Ward case was victim of 'clumsy cover-up'

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The father of the murdered tourist Julie Ward accused the British Government of treachery yesterday after a coroner ruled that the investigation into her death in a Kenyan game park nearly 16 years ago fell foul of a "blatant and astonishingly clumsy" cover-up.

The father of the murdered tourist Julie Ward accused the British Government of treachery yesterday after a coroner ruled that the investigation into her death in a Kenyan game park nearly 16 years ago fell foul of a "blatant and astonishingly clumsy" cover-up.

John Ward, 70, said he wanted neither the Foreign Office nor Scotland Yard, which originally helped investigate the killing, to play a part in the new criminal inquiry that he expects to be launched in the coming weeks. He said he believes they helped prevent his daughter's killers being brought to justice.

The Suffolk hotelier will travel to Nairobi shortly to present fresh evidence to the new Kenyan Justice Minister that he says offers the best opportunity of convicting those who murdered Ms Ward, whose mutilated and partially cremated remains were found in the Masai Mara game reserve in September 1988.

The fresh investigation is likely to focus on links between wardens from the reserve and "highly placed individuals" in the dictatorial regime of the former president Daniel arap Moi.

Speaking at the conclusion of the British inquest into his daughter's death, Mr Ward said he was convinced there was evidence that, with the possible help of MI6, the British authorities helped the Kenyans to conceal the murder.

He said: "Since the beginning, the Kenyans had been obstructive and difficult, going out of their way to say it wasn't murder. They tried to organise the [Kenyan] inquest so some other verdict came out.

"There is considerable evidence that the British Government tried to help them in this. It is an act of treachery; we cannot avoid the fact."

The businessman, who has led an unstinting but so far unsuccessful campaign to put his daughter's killers behind bars, was alluding to efforts to construct what Peter Dean, the Greater Suffolk coroner, described as an "unbelievable confection" of alternative theories about how Ms Ward, 28, died, including suicide and an attack by animals.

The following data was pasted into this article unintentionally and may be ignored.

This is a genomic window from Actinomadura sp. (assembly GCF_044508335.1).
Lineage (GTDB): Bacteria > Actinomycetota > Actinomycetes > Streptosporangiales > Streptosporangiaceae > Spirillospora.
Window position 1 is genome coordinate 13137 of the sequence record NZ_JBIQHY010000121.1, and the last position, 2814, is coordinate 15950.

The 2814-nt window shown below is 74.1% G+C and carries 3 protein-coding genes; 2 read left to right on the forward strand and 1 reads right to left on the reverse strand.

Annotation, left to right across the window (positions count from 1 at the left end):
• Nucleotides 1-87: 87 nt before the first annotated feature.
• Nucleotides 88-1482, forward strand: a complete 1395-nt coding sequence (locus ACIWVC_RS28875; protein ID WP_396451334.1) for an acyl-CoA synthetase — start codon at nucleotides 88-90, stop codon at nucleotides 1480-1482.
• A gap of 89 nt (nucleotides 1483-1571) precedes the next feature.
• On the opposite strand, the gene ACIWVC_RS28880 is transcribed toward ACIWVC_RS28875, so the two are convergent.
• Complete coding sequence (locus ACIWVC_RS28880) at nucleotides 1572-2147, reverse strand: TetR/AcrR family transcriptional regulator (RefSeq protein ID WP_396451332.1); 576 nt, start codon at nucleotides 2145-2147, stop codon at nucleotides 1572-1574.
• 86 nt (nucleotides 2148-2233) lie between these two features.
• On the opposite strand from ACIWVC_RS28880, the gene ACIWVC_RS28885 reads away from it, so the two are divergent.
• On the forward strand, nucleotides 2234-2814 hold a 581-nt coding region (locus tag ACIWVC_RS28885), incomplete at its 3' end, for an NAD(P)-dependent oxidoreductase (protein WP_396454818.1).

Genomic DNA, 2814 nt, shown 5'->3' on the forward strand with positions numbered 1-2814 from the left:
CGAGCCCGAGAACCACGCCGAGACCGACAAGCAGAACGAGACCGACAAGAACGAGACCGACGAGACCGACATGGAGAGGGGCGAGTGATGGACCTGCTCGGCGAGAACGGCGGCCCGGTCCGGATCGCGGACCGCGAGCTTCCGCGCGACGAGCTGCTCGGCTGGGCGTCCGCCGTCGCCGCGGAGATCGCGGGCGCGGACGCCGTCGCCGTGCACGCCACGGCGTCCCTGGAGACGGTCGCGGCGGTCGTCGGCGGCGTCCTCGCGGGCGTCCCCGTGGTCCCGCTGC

One of the theories - that she was killed and dismembered by a lightning strike - was put to Mr Ward in a meeting organised by British diplomats in Nairobi with a retired Kenyan police officer who was an MI6 informant.

The inquest heard a claim from Mr Ward that MI6 was concerned at the "volatile" nature of Mr Moi and ordered copies of all diplomatic telegrams from Nairobi amid concern that the then Kenyan president could order the British to leave Kenya because of the investigation.

The coroner, sitting in the oak-panelled council chamber in Ipswich, said the grieving father had been the subject of a campaign to stop his investigations. He said: "It is impossible not to have been moved by the unrelenting dedication of Mr Ward and his sheer determination to seek the truth against what appears to have been a mounting wall of official obstruction and ludicrous misinformation."

The coroner, who recorded a verdict of unlawful killing, said the cover-up had ranged from outlandish theories about Ms Ward's death to the "deliberate falsification" of the post-mortem examination report by Dr Jason Kiviti, Kenya's top pathologist, to change a finding that she had been murdered and dismembered with a machete-like knife.

Speaking about the Kenyan officials, Mr Dean said: "The actions of those in authority at the time could only be explained by one of two things: either a level of professional incompetence the extent of which would border on disbelief or, much more plausibly, a blatant and astonishingly clumsy attempt to cover up the exact circumstances of this death, the reasons for which are outside the remit of this inquiry."